Asia-Pacific FinTech market value nears $10 billion mark

16 September 2016 Authored by Consultancy.asia

The Asia-Pacific region is witnessing exponential growth in FinTech investments, jumping from a mere 10 deals valued at $100 million in 2010 to 192 deals with a total value of more than $9.6 billion last year. While the region far outperformed North America and Europe combined, the high investment total resulted primarily from three multi-billion dollar funding rounds.

Financial technology companies known as FinTechs are attracting more global capital than ever before from venture capitalists, who sank $19 billion into such firms last year. The propositions of FinTech players, mostly start-ups, are able to rapidly meet changing customer expectations while often vastly increasing operating efficiency, allowing them to sometimes disrupt markets to oust long standing incumbents.

Prior to recent developments, North America has been the world’s hub for FinTech investment, hosting early forms of new payment systems, such as PayPal, were quick to rise to the status of unicorns (a start-up company valued at over $1 billion, so rare that it was previously believed to be the stuff of legends). Last year, however, investors in North American markets, began to look more critically at their portfolios of FinTech start-ups, as well as the criteria for future investment. A new analysis from Accenture – based on data gathered by CB Insights between July 2015 to July 2016 – has discovered that FinTech investments are now shifting away from North America to the rising economic powers of the Asia-Pacific region.FinTech Investment in Asia-Pacific on the rise

Investment in FinTech companies in Asia has risen steeply since 2010, when there were 10 deals valued at $103 million. The intervening years saw a number of booms, with total value invested more than doubling between 2013 and 2014, FinTech Investment in Asia-Pacific on the rise from $434 million to $895 million, before skyrocketing the following year to $4.2 billion. In the most recent cycle, the year ending July 2016, total investment again more than doubled to $9.6 billion across 192 deals.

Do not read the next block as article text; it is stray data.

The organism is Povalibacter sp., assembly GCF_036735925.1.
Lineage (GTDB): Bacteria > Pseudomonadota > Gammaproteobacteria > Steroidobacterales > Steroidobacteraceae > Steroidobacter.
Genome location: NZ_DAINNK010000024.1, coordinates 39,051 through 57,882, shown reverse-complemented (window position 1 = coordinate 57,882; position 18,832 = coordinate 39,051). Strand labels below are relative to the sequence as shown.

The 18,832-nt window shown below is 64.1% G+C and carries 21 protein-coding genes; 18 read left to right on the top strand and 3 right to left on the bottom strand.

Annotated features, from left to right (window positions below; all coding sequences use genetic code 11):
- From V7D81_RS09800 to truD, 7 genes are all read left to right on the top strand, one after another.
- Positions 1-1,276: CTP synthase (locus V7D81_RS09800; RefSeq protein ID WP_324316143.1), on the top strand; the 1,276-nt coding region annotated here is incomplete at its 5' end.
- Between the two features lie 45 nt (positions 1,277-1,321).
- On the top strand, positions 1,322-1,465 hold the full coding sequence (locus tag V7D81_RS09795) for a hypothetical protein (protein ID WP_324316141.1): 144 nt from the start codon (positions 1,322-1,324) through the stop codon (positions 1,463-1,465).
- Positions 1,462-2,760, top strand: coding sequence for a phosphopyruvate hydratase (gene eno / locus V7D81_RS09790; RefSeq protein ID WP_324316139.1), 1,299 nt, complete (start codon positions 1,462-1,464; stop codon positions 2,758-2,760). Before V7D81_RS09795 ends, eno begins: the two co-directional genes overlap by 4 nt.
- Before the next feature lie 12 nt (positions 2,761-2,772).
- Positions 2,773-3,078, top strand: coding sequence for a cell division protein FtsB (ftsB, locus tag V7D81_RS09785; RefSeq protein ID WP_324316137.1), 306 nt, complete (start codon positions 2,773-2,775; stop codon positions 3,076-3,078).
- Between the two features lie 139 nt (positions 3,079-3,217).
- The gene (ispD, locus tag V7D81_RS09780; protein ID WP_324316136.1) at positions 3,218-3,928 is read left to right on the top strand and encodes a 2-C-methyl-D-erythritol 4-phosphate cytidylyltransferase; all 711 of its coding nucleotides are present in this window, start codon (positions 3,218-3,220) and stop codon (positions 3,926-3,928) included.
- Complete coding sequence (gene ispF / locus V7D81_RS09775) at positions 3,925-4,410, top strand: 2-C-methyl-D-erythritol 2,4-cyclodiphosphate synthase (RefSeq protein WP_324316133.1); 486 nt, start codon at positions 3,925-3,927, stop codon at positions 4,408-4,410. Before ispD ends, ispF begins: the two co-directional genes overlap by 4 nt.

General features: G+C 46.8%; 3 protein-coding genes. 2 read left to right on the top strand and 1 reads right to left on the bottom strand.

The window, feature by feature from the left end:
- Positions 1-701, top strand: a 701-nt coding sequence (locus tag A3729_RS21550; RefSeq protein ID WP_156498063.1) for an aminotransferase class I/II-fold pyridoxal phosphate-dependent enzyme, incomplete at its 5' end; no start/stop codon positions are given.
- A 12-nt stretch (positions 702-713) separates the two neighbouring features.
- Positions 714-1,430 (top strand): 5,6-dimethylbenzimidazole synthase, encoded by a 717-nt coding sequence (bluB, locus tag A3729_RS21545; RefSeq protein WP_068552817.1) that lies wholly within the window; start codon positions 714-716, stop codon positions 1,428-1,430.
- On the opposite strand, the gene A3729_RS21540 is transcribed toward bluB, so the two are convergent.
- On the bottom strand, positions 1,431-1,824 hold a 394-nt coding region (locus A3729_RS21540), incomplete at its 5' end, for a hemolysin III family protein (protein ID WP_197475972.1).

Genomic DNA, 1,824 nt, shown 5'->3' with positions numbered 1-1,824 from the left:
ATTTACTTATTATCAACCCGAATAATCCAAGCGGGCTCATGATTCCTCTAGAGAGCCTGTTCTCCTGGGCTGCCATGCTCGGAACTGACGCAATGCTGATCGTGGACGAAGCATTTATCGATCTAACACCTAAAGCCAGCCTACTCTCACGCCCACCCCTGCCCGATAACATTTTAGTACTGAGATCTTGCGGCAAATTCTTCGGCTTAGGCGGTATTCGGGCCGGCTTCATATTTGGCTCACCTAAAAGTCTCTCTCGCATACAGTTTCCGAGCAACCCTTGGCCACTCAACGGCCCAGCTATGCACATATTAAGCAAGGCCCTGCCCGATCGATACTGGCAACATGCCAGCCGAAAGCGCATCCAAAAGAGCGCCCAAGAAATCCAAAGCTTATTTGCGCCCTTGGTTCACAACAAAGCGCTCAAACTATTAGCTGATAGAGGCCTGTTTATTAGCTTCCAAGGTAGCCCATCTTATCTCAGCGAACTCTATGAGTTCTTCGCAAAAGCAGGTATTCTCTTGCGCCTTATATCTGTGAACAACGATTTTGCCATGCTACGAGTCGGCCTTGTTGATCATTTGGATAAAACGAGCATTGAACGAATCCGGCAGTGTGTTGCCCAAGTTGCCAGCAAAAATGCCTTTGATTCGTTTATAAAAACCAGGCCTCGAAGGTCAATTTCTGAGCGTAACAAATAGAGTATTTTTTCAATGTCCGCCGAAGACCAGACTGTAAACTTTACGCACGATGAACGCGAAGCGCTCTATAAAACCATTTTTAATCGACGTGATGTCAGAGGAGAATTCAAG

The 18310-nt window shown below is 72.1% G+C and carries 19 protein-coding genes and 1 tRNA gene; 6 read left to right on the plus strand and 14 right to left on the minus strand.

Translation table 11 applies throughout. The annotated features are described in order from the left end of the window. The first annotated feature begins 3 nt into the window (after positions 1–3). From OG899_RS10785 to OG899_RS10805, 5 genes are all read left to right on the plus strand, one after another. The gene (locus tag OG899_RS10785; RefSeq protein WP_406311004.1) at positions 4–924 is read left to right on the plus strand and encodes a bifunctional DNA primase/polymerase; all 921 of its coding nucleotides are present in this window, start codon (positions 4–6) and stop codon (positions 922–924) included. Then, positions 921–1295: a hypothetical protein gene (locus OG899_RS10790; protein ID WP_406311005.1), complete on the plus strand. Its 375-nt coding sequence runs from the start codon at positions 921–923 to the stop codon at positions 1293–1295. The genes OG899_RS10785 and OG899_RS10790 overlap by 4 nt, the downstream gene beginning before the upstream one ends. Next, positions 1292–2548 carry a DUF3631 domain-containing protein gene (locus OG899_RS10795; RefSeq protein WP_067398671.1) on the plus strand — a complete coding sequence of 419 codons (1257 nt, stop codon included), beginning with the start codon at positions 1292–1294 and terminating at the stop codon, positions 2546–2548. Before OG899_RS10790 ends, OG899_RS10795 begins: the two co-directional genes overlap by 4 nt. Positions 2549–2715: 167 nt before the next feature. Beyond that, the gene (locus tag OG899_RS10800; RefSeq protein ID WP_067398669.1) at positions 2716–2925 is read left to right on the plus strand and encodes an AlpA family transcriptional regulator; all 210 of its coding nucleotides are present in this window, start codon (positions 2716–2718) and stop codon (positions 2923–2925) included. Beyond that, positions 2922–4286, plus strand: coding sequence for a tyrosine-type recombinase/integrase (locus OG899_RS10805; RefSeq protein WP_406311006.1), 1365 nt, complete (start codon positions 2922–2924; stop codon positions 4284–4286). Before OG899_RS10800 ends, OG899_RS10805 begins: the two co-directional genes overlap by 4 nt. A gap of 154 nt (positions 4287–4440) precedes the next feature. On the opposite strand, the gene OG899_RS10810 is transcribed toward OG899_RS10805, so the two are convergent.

The total value for deals in the Asia-Pacific region was far higher than in North America, reaching $4.58 billion in investments, and considerably outstripped Europe’s $1.85 billion effort in the same period. The value invested was primarily sourced from a number of large investments, meaning North America and Europe still outstripped the region in terms of deal volume – however the firms located in the rapidly growing economic region were most coveted by investors, as they were more willing to put large amounts of money toward them.

Established players lead

The level of investment in the Asia-Pacific region are also highly skewed towards companies in the region’s quickest growing economies. The global powerhouses of China and Hong Kong, which, together accounted for $9 billion of the total. They were followed by India, who drew in almost $340 million in capital, while Australia & New Zealand saw $104 million and $3 million respectively. Japan, often seen as a technology frontrunner, saw a far slighter $68 million investment total.APAC FinTech Financing Activity

The large values in China and Hong Kong, which accounted for 90% of total funds raised, were largely the result of three mega fund-raising rounds, including online payments platform Alipay, that picked up $4.5 billion in a fundraising round in April; Lu.com, that completed a $1.2 billion round of fundraising in January; and JD.com, who raised $1 billion in new funding for its JD Finance subsidiary.

According to Beat Monnerat, a Senior Managing Director for Financial Services for Accenture Asia-Pacific, “CEO's of China’s established companies, rather than nascent start-ups, are at the forefront of the FinTech trend in the region. FinTech companies with major backers such as Alibaba and JD.com are focussed on providing positive end-to-end customer experiences, which includes payments and lending. This is transforming China’s financial services industry and is consistent with the global ‘Fourth Industrial Revolution’, which is bringing innovation from non-traditional competitors to the financial services industry.”

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